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Wed Jan 23, 2019, 10:20 AM

'Nobody Is Going to Believe You'

The Bohemian Rhapsody director Bryan Singer has been trailed by accusations of sexual misconduct for 20 years. Here, his alleged victims tell their stories.

Over the past two decades, Bryan Singer’s films—The Usual Suspects, Valkyrie, Superman Returns, four of the X-Men movies—have earned more than $3 billion at the box office, putting him in the top tier of Hollywood directors. He’s known for taking risks in his storytelling: It was Singer’s idea, for instance, to open the original X-Men movie with a scene at Auschwitz, where a boy uses his superpowers to bend the metal gates that separate him from his parents. Studio executives were skeptical about starting a comic-book movie in a concentration camp, but the film became a blockbuster and launched a hugely profitable franchise for 20th Century Fox.

Singer’s most recent project debuted in November. Critics gave Bohemian Rhapsody—which chronicles the rise of the rock band Queen—only lukewarm reviews, but it earned more than $50 million in its opening weekend. By the end of December, it had brought in more than $700 million, making it one of the year’s biggest hits.

The film’s success should have been a triumph for Singer, proof of his enduring ability to intuit what audiences want. In January it won two Golden Globes, including the award for best drama. But Singer was conspicuously absent from the ceremony—and his name went unmentioned in the acceptance speeches. He had been fired by 20th Century Fox in December 2017, with less than three weeks of filming left. Reports emerged of a production in chaos: Singer was feuding with his cast and crew, and had disappeared from the set for days at a time.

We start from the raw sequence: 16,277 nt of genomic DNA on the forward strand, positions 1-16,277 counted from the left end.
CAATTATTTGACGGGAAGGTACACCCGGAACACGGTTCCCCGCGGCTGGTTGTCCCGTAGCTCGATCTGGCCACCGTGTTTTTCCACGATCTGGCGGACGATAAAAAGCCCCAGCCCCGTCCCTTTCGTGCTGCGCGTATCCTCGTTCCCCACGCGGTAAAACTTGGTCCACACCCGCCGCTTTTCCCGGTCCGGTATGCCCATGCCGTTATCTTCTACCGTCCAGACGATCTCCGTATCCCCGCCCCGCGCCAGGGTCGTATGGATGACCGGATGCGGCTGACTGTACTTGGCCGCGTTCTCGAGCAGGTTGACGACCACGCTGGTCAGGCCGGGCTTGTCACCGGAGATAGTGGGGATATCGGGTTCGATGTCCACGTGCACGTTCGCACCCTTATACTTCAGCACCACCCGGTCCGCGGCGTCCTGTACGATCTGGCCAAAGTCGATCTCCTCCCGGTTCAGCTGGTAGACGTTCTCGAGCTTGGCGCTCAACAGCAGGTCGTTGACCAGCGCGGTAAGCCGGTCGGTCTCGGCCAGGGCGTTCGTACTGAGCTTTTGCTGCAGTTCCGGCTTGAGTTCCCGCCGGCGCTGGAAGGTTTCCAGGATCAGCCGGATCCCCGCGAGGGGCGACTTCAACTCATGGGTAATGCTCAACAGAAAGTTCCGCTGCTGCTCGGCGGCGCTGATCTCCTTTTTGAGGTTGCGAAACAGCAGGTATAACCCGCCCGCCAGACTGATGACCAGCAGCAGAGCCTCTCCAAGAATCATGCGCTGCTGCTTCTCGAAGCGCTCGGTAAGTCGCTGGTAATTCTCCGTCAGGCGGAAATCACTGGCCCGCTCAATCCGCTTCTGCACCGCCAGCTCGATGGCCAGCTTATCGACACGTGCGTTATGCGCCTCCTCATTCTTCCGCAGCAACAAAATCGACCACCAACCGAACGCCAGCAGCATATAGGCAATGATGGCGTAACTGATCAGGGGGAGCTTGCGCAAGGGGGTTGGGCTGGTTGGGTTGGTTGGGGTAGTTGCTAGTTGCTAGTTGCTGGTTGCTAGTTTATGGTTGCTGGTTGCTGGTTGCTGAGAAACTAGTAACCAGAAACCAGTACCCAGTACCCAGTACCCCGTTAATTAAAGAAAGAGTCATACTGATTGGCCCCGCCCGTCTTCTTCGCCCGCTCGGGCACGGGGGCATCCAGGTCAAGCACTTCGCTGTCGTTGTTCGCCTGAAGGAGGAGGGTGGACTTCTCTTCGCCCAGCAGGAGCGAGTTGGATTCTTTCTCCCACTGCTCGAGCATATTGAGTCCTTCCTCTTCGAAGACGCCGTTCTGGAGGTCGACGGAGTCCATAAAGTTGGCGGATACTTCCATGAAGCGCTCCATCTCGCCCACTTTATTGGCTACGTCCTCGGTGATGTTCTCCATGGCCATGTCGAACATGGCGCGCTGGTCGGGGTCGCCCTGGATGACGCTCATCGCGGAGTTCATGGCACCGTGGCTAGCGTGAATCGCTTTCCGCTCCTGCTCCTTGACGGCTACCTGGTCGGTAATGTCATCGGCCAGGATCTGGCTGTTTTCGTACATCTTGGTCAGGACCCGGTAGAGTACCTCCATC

On December 7, 2017, three days after The Hollywood Reporter broke the news of Singer’s firing, a Seattle man named Cesar Sanchez-Guzman filed a lawsuit against the director, alleging that Singer had raped him in 2003, when Sanchez-Guzman was 17. The day after that, Deadline Hollywood published an interview with a former boyfriend of Singer’s, Bret Tyler Skopek, in which Skopek described a lifestyle of drugs and orgies.


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Reply 'Nobody Is Going to Believe You' (Original post)
Blue_Tires Jan 2019 OP
mahatmakanejeeves Jan 2019 #1
Blue_Tires Jan 2019 #2

Response to Blue_Tires (Original post)

Wed Jan 23, 2019, 12:11 PM

1. Oh, the director of "Apt Pupil."

Apt Pupil lawsuit

In 1997, a 14-year-old extra accused Singer of asking him and other minors to film a shower scene in the nude for the film Apt Pupil. Two other adolescent boys, 16 and 17 years old, later supported the 14-year-old's claim. The boys claimed trauma from the experience and sought charges against the filmmakers including infliction of emotional distress, negligence, and invasion of privacy. The boys alleged that they were filmed for sexual gratification. A lawsuit was filed but dismissed for insufficient evidence.